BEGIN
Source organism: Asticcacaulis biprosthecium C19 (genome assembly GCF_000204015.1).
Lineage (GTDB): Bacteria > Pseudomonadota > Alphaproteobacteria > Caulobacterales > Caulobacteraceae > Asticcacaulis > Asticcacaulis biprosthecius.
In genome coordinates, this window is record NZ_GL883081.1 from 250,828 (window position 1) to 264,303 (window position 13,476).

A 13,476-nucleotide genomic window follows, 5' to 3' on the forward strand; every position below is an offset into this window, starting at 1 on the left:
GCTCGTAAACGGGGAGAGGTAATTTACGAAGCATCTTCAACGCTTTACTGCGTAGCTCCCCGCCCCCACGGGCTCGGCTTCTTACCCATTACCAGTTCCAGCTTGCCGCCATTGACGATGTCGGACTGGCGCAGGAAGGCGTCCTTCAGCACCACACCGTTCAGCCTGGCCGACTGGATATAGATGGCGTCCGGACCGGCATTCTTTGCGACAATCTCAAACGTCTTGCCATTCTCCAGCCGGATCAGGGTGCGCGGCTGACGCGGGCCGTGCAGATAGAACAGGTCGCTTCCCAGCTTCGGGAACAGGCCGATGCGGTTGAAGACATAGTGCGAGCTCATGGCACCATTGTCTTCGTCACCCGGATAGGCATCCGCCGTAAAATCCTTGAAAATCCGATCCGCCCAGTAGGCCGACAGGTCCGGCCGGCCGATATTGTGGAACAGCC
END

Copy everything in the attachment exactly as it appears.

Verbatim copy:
Source organism: Asticcacaulis biprosthecium C19 (genome assembly GCF_000204015.1).
Lineage (GTDB): Bacteria > Pseudomonadota > Alphaproteobacteria > Caulobacterales > Caulobacteraceae > Asticcacaulis > Asticcacaulis biprosthecius.
In genome coordinates, this window is record NZ_GL883081.1 from 250,828 (window position 1) to 264,303 (window position 13,476).

A 13,476-nucleotide genomic window follows, 5' to 3' on the forward strand; every position below is an offset into this window, starting at 1 on the left:
GCTCGTAAACGGGGAGAGGTAATTTACGAAGCATCTTCAACGCTTTACTGCGTAGCTCCCCGCCCCCACGGGCTCGGCTTCTTACCCATTACCAGTTCCAGCTTGCCGCCATTGACGATGTCGGACTGGCGCAGGAAGGCGTCCTTCAGCACCACACCGTTCAGCCTGGCCGACTGGATATAGATGGCGTCCGGACCGGCATTCTTTGCGACAATCTCAAACGTCTTGCCATTCTCCAGCCGGATCAGGGTGCGCGGCTGACGCGGGCCGTGCAGATAGAACAGGTCGCTTCCCAGCTTCGGGAACAGGCCGATGCGGTTGAAGACATAGTGCGAGCTCATGGCACCATTGTCTTCGTCACCCGGATAGGCATCCGCCGTAAAATCCTTGAAAATCCGATCCGCCCAGTAGGCCGACAGGTCCGGCCGGCCGATATTGTGGAACAGCC